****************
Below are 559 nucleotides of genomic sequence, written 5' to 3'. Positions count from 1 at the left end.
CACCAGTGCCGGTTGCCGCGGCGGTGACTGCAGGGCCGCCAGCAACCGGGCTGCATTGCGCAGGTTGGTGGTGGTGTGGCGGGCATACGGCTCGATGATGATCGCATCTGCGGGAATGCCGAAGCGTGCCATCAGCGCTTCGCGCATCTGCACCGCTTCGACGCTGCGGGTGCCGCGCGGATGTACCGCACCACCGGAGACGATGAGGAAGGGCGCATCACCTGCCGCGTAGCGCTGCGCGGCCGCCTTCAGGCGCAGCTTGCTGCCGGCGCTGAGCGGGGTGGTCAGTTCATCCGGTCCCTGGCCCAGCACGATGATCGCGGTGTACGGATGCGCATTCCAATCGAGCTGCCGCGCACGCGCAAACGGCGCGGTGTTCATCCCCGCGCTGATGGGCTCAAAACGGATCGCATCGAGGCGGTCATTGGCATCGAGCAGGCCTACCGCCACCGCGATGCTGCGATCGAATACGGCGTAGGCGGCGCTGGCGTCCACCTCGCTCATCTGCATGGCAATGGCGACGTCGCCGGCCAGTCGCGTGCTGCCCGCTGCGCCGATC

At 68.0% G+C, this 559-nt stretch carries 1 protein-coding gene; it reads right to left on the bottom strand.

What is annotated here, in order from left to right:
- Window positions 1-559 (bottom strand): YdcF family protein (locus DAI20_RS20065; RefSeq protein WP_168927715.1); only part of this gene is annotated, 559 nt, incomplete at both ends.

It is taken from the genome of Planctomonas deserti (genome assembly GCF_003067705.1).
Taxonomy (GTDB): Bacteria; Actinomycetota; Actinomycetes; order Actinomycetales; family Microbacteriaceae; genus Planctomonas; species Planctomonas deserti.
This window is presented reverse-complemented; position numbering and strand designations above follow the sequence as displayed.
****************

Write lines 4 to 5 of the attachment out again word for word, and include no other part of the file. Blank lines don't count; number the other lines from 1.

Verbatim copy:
What is annotated here, in order from left to right:
- Window positions 1-559 (bottom strand): YdcF family protein (locus DAI20_RS20065; RefSeq protein WP_168927715.1); only part of this gene is annotated, 559 nt, incomplete at both ends.